• Groundbreaking work—understanding poverty. Poverty is the second attempt in history to use a sociological survey (and statistical analysis) to understand a social problem (poverty) and to shape a meaningful policy response. The story on Marketplace claims that it’s the first, but this in incorrect. Rowntree based his own research on the methods first used in London by the early sociologist Charles Booth, who interviewed tens of thousands of people in London’s slums and wrote a massive, 17-volume report in the years between 1889 and 1893. (The new social science of sociology was just then being developed by a handful of thinkers.) Booth’s study was, however, too huge, too dense with statistics, and too ploddingly written for many people to actually read. Rowntree saw how important it was, as did some other intellectuals in London, and he decided to do something about it. He used the same survey methods in his own hometown of York (interviewing more than 11,000 people), where there were only two industries—the Rowntree chocolate factories, and the railroad. Where Booth’s work was unreadable, Rowntree’s book was short and compellingly argued, with just the right balance of facts, figures, and exposition. It became a huge best seller.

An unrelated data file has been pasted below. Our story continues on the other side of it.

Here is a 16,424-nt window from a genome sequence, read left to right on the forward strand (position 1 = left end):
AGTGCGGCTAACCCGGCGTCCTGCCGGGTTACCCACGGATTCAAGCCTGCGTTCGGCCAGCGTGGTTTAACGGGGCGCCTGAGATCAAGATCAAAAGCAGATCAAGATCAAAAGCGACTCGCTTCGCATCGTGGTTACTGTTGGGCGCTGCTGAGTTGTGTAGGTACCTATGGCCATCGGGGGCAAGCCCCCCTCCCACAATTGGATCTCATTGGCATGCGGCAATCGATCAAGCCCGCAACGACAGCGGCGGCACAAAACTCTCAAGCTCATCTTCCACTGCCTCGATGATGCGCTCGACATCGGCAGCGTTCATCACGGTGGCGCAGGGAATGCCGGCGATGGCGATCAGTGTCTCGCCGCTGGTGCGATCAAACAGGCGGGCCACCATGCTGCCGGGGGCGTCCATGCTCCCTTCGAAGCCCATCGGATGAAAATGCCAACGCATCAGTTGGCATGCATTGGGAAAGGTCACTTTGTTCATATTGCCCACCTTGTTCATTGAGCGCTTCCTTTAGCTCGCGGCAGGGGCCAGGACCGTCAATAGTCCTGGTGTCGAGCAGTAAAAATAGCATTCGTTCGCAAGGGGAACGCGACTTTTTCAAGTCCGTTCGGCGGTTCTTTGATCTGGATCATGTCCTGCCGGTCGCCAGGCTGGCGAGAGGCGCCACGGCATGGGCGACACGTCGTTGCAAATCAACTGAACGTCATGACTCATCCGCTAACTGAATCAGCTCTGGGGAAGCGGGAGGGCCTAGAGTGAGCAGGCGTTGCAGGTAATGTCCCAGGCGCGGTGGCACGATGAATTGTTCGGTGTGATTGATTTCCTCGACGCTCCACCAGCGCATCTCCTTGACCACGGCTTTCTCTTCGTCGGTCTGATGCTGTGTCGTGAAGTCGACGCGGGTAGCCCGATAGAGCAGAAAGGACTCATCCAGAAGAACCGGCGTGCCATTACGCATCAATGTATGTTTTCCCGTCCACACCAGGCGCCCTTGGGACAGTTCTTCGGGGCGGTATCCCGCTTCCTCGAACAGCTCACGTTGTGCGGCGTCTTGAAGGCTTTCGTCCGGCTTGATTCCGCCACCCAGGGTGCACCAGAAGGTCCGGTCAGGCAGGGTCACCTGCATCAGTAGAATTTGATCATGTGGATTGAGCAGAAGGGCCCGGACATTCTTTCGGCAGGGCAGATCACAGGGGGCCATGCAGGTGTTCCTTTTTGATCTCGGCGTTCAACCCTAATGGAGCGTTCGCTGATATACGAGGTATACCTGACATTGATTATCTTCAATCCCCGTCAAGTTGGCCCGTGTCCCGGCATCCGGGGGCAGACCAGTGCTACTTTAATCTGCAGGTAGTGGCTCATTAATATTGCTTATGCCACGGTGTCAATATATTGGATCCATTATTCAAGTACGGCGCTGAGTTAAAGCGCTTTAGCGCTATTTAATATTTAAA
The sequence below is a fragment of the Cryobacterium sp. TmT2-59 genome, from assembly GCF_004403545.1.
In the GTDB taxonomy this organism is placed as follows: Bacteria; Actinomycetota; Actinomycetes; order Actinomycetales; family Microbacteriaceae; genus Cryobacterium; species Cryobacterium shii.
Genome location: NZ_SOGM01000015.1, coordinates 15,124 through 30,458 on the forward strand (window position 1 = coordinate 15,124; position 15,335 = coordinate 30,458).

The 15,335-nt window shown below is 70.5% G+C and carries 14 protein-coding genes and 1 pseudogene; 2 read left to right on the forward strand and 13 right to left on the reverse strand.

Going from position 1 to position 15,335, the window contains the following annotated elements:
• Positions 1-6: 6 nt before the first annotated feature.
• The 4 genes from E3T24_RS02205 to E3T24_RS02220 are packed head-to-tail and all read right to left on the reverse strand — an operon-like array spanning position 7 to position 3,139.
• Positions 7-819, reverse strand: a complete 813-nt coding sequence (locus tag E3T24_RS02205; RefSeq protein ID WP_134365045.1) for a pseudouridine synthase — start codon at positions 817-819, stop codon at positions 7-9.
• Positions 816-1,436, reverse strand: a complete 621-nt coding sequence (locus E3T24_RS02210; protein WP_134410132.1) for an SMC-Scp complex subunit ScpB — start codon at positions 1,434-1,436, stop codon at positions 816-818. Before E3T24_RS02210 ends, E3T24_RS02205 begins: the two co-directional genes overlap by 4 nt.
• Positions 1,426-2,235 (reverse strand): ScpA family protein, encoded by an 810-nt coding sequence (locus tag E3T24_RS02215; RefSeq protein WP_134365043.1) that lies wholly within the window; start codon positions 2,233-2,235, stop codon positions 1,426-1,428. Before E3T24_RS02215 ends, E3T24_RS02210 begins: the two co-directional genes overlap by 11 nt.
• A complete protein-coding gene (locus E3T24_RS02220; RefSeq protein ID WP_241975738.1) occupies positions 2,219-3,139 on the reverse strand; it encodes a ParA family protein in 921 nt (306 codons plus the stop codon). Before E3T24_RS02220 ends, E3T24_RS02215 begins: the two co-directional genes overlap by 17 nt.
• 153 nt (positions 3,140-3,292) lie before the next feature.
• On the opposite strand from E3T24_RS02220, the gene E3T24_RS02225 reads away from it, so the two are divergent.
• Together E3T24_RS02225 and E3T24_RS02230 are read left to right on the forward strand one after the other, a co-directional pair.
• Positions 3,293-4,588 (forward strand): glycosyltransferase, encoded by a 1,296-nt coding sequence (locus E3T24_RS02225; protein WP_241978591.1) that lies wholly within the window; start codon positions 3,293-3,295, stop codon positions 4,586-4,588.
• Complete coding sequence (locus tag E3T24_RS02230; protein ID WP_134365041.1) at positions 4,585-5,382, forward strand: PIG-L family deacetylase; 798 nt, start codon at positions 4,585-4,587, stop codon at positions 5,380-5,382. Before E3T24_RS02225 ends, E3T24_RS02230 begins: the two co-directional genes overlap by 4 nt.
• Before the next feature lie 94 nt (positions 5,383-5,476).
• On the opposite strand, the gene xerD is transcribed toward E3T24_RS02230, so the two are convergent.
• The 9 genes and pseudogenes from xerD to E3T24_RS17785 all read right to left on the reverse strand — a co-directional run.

• Defining the “poverty line”. Rowntree is widely credited for inventing the idea of the “poverty line,” an income level below which a person or a family can no longer provide for the basics of food, clothing and shelter. I believe, however, that again we can thank Charles Booth for this innovation. However, Rowntree put it on the map and I believe he revised Booth’s calculations to make them reflect reality a little more accurately, though most economists today agree that it still needs to be redefined. The current formula for the poverty line (at least in America) comes originally from an American economist from the 1930s named Mollie Orshansky, who based her own work on Rowntree’s. The idea really caught on with the War on Poverty in the 1960s. Once a ‘scientific’ way to define poverty had been established, Rowntree (and before him Booth) came to a revolutionary and truly startling conclusion: